“It is only with the heart that one can see rightly; what is essential is invisible to the eye.”
The fox to the Little Prince, Little Prince Book by Antoine de Saint-Exupéry, 1943
This quote may be familiar to you as you may have read this book to a child or grandchild. It was new to me. I had to wait 54 years to hear it and from the most unexpected place- a financial planning conference in Austin, Texas. Admittedly, the subtitle of the conference was “The Heart of Advice”, so I should have expected something different.
Before you jump to any conclusions, it was not touchy feely, nor did we give each other back rubs or share any secrets. However, we did spend a good portion of the three days on what the fox considers essential: that which is invisible to the eye.
For those of you who know me, you know that this is an area with which I am not uncomfortable (I know I used a double negative, as it was for effect). It is an area which I have a great interest. I have been accused of being sensitive and empathetic which I will accept gladly. The field of finance is filled with cold-hearted lunk heads* of which I have never been one.
At the conference we had a talk by Dr. Brynn Winegard, PhD in Neuroscience. She discussed how the brain works in the context of behavioral finance, and how we (as humans) make decisions and are prone to make mistakes. This is a subject which I find to be very interesting. It gives great insight into how wondrously powerful our brains are and how genetically they are wired to protect us from danger. Think of fight or flight in the event of an attack by a sabre toothed tiger. What worked for our ancestors thousands of years ago to keep the species alive may not be what works in a modern world when a recession strikes or an apparent attack of the stock market kind.
If that wasn’t enough, we learned how “money messages” are formed in us as children. These are the tapes playing in our heads which determine our attitude and beliefs about money. For example, “rich people are rude and arrogant; they only think of themselves,” or “I am no good with money, it seems to slip through my fingers,” or “I will never have enough money; we are one crisis away from bankruptcy.” These money messages are subconscious and therefore not rational or true, but they impact our behavior. And, it is the behavior which causes the problems.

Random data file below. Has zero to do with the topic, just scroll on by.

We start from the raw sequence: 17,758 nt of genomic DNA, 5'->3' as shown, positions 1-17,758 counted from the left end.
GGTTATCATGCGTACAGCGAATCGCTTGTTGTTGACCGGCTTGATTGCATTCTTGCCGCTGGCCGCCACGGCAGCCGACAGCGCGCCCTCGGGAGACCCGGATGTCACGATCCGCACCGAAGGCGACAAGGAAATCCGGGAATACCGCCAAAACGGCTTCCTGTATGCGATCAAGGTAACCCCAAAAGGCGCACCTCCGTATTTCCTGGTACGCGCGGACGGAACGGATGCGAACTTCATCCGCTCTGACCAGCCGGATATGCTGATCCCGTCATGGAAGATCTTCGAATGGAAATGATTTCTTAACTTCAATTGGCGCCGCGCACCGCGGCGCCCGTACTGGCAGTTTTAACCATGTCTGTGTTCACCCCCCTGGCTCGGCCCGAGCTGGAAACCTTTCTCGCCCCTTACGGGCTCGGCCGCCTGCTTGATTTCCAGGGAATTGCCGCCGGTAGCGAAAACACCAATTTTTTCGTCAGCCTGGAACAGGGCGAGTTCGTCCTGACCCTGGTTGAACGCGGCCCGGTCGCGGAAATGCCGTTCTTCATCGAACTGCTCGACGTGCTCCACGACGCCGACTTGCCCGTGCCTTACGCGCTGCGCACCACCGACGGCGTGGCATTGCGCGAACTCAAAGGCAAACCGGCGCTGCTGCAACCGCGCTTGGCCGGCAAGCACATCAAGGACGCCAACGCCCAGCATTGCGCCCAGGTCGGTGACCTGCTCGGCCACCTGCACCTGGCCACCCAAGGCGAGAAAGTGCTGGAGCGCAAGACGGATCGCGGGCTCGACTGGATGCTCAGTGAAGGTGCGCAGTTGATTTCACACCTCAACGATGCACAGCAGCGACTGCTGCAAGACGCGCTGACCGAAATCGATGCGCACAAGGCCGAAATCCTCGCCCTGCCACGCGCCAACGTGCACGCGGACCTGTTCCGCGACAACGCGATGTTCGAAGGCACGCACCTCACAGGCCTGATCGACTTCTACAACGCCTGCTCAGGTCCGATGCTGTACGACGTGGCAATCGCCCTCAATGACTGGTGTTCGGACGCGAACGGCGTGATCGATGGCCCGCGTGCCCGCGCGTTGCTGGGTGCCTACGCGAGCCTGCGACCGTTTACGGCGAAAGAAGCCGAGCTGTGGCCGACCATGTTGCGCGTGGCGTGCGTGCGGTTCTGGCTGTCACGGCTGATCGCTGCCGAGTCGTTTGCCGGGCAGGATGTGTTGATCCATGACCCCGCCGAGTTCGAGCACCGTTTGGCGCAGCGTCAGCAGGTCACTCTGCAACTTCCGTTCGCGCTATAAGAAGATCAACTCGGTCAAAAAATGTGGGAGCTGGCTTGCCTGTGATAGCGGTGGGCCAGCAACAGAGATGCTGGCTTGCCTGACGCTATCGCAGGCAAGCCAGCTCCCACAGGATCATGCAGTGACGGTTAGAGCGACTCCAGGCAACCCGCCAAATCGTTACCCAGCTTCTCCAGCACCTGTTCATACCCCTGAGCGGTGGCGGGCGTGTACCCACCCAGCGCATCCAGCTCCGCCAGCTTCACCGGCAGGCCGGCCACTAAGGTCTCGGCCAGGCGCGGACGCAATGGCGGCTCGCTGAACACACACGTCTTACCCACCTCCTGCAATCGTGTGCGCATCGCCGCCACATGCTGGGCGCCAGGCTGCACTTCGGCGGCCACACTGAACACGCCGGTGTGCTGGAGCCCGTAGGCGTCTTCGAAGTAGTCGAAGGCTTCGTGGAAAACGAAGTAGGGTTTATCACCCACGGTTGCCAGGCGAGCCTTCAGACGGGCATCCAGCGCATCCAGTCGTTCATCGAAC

While at the conference we also learned from Shawn Achor, the author of The Happiness Advantage, about happiness and how better to achieve it. The conventional view is that happiness is just on the other side of a goal. We believe, “Once I get the promotion, then I will be happy,” and “When I get married, have kids, buy a house, then I will be happy.” The problem is that once we hit those targets, we continuously move the goalposts to a new goal. Consequently, happiness is always on the other side of our achievement. The reality is, we need to reframe happiness to an attitude which we can control.
There are practices that we can incorporate into our daily life which will quantifiably improve our happiness. You may have noticed our “gratitude” jar in our conference room. This is an office activity with which we daily write down three unique things we are grateful for, fold it up and stuff it in the jar. There is power in writing it down and also in visually seeing this jar chock full of slips of paper. Another proven winner is sending a text or email (or note) to a different person in your life each day to thank them for how they have been a blessing in your life. Think of that teacher who lit the spark of passion in your studies or that coach who first saw potential in your efforts. There is no magic formula for happiness. However, our attitude is completely within our control, which leads to an improvement in our outlook and happiness.
I took about 100 pages of notes at the conference and added six more books to my reading list for this fall. Sometimes it is good to take a few steps back and focus on the essential; that which is invisible to the eye.
*not all people in finance are cold hearted or lunk heads, this was a generalization used for a literary purpose only.